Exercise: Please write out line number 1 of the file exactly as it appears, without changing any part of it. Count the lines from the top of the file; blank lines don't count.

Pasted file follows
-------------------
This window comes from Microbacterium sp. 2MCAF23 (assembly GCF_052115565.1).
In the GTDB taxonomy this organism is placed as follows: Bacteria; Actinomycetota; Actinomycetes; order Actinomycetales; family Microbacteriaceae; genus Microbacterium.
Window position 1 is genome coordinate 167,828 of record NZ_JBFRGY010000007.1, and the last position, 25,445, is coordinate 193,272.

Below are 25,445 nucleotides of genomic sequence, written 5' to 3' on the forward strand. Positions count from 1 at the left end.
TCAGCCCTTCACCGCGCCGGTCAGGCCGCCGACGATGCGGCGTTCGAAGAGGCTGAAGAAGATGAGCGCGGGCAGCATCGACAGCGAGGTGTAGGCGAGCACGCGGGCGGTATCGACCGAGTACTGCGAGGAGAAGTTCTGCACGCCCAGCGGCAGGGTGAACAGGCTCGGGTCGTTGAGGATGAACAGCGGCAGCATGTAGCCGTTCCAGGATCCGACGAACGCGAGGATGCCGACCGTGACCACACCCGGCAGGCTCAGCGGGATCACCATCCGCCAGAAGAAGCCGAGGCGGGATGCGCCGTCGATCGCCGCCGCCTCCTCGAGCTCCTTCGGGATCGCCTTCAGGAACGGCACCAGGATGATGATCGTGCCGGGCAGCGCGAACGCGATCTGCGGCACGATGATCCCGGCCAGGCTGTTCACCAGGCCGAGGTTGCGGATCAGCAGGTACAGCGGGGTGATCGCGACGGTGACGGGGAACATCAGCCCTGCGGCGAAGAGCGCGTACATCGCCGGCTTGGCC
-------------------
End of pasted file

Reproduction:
This window comes from Microbacterium sp. 2MCAF23 (assembly GCF_052115565.1).